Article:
Pfizer (NYSE:PFE) is one of the largest global biopharmaceutical companies. The company operates in two distinct segments — biopharmaceutical and diversified. The biopharmaceutical segment is its global prescription care business that has a large portfolio of patented drugs and treatments, while the diversified segment comprises its large over-the-counter business for consumer and animal health products.
Many pharmaceutical companies have the same problem the oil companies had in the 1980s. They grew very large and are wondering how to grow further as the law of large numbers suggests that their size prevents them from accelerating growth. With a slew of patent expirations due to hit the industry in the next several years, drug companies are trying to find ways to return cash to shareholders. One way is to pay high dividends as stagnant revenue growth (7.5% for the last quarter), but good operating margins (27.8%) leave a good cash generating ability which allows for 3.7% forward annual dividend yield on a 54% payout ratio.
The capital structure does have $41.1 billion of debt outstanding, but also $29 billion in cash to net most of it out. Even if Pfizer goes into a situation where a number of patents expire as new ones are introduced and revenue stays stagnant for some time, the shares offer excellent potential for income-seeking investors with the current dividend yield. Pfizer did cut its dividend in 2009 from 32 cents a quarter to 16 cents, but at the time the payout was unsustainably high (usually, when shares yield 8% to 9% this is because the market does not believe in the sustainability of the payout). The current payout is much more sustainable and the company has resumed dividend growth from the 16-cent quarterly rate two years ago to the current quarterly rate of 22 cents.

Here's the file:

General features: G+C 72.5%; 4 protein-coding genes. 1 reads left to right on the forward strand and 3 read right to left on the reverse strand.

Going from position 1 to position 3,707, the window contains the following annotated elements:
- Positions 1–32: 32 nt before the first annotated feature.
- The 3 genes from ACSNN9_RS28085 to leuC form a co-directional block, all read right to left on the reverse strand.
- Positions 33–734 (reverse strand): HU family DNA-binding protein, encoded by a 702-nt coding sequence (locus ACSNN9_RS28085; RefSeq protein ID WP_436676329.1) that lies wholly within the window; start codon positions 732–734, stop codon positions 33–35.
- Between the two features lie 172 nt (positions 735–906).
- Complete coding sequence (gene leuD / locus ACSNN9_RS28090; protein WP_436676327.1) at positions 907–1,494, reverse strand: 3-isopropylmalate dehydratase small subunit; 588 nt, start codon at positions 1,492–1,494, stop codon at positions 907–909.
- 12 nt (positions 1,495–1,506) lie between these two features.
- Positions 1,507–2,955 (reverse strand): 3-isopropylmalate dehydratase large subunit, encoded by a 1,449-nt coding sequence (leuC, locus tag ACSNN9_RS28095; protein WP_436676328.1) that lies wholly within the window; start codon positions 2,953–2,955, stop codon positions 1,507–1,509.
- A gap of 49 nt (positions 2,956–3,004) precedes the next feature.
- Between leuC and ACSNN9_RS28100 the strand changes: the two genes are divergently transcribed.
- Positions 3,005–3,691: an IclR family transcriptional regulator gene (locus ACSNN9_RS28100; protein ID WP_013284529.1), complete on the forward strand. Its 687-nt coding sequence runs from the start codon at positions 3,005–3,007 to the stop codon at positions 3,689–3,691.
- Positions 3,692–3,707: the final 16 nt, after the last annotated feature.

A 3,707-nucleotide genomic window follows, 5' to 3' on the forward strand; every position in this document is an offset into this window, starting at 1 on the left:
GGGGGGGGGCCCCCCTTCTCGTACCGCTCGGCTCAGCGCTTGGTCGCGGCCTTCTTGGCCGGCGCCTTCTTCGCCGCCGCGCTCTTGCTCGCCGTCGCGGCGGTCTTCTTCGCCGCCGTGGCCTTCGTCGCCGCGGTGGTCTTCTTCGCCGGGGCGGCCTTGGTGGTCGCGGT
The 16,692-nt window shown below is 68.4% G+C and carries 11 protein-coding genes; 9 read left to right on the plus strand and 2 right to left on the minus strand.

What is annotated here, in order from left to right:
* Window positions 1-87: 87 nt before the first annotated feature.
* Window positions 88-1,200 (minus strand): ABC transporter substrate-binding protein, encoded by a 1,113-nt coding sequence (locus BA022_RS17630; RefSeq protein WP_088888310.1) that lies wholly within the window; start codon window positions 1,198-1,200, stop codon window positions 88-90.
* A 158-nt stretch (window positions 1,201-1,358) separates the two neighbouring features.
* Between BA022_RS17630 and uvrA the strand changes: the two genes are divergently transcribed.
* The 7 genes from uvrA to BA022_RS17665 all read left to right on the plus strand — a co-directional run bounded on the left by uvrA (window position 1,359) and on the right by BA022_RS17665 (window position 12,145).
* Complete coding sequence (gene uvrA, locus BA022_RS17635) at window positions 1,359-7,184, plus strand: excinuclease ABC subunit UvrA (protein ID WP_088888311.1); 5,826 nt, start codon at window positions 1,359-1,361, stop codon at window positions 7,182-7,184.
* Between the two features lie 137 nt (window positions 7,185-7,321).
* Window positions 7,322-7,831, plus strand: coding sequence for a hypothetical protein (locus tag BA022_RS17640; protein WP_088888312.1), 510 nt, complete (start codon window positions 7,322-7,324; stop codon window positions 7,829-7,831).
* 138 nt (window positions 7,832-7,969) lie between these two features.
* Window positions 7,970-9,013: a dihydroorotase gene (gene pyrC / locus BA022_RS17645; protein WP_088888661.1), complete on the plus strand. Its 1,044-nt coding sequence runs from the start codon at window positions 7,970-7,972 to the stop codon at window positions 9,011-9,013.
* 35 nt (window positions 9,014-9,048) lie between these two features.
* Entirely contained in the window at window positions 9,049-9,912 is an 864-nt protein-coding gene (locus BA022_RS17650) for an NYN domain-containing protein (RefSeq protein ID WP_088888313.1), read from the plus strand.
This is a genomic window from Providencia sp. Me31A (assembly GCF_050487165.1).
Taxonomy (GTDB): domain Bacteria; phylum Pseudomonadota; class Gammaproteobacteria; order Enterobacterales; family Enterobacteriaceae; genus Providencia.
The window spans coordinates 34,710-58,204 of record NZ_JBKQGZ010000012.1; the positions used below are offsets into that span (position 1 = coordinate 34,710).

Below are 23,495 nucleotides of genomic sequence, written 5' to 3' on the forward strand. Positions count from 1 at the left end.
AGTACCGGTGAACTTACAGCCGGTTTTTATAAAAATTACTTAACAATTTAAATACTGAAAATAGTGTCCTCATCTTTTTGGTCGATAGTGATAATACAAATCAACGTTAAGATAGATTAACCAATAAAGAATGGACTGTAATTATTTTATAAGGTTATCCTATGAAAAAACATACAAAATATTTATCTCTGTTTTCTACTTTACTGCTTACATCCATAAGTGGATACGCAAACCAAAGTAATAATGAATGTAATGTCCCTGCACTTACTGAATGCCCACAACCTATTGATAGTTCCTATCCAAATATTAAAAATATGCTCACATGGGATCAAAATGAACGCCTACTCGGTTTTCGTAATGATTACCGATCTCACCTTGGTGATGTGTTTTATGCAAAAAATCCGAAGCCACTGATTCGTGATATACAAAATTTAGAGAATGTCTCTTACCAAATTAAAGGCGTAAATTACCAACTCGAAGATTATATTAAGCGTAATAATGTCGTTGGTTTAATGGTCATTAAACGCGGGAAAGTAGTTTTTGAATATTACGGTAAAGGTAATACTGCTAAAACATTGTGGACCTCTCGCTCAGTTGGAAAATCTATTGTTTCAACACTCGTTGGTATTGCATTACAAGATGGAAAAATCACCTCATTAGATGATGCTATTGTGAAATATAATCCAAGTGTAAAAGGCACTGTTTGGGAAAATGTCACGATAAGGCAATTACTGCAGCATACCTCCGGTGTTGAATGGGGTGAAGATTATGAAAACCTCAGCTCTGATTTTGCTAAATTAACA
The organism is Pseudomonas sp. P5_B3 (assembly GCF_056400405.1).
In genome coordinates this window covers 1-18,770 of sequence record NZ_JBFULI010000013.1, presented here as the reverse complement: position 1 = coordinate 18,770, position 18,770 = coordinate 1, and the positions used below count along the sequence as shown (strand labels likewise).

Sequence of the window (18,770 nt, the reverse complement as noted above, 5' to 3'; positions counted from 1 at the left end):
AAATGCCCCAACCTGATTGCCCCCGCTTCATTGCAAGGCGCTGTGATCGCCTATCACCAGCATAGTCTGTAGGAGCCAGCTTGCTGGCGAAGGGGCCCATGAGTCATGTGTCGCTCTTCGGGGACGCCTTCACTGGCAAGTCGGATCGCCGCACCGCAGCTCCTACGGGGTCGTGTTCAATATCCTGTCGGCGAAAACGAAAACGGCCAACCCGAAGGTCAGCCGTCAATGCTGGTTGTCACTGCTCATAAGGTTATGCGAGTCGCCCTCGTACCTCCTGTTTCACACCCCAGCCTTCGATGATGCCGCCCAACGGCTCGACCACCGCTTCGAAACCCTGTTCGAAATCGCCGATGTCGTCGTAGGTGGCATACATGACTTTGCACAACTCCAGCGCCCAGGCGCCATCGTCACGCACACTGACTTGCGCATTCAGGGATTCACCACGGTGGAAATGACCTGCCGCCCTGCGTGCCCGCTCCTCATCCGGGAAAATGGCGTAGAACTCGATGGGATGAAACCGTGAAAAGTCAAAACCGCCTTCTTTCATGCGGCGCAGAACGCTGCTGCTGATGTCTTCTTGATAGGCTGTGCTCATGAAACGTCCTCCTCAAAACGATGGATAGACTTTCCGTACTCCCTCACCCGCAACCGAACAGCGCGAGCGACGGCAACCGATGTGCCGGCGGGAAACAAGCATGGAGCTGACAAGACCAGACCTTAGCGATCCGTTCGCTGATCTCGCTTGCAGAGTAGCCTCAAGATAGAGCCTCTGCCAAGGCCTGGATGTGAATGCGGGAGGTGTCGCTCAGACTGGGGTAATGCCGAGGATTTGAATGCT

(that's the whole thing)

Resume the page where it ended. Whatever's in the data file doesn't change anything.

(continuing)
The shares offer a value investment at present of 9.4 times earnings and 1.85 times book value. The company is doing a lot to revitalize the business by acquiring companies with promising drugs — like King Pharmaceuticals — and leveraging its vast distribution network to increase sales. Management is also selling more stagnant divisions such as Capsugel, a unit that makes wholesale pill casings with $750 million in sales in 2010. Pfizer used proceeds from the deal to expand a $10 billion share repurchase which should be supportive of the stock in the present environment.